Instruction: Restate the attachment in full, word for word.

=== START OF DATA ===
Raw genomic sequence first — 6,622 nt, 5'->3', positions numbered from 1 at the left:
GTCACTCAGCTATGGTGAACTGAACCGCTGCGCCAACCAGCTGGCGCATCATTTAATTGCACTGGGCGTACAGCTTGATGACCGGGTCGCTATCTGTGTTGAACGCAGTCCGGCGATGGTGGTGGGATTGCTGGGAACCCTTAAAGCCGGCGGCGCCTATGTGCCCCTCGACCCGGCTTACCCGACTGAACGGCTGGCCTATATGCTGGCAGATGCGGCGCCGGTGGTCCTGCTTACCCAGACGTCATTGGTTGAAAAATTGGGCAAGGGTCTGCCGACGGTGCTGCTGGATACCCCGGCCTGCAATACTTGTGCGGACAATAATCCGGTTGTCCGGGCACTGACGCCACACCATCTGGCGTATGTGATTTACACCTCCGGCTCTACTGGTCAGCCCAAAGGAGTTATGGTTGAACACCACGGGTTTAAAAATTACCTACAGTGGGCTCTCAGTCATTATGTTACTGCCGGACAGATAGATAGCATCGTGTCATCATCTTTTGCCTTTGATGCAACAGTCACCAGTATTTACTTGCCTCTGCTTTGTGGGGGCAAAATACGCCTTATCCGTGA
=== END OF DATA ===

Raw genomic sequence first — 6,622 nt, 5'->3', positions numbered from 1 at the left:
GTCACTCAGCTATGGTGAACTGAACCGCTGCGCCAACCAGCTGGCGCATCATTTAATTGCACTGGGCGTACAGCTTGATGACCGGGTCGCTATCTGTGTTGAACGCAGTCCGGCGATGGTGGTGGGATTGCTGGGAACCCTTAAAGCCGGCGGCGCCTATGTGCCCCTCGACCCGGCTTACCCGACTGAACGGCTGGCCTATATGCTGGCAGATGCGGCGCCGGTGGTCCTGCTTACCCAGACGTCATTGGTTGAAAAATTGGGCAAGGGTCTGCCGACGGTGCTGCTGGATACCCCGGCCTGCAATACTTGTGCGGACAATAATCCGGTTGTCCGGGCACTGACGCCACACCATCTGGCGTATGTGATTTACACCTCCGGCTCTACTGGTCAGCCCAAAGGAGTTATGGTTGAACACCACGGGTTTAAAAATTACCTACAGTGGGCTCTCAGTCATTATGTTACTGCCGGACAGATAGATAGCATCGTGTCATCATCTTTTGCCTTTGATGCAACAGTCACCAGTATTTACTTGCCTCTGCTTTGTGGGGGCAAAATACGCCTTATCCGTGA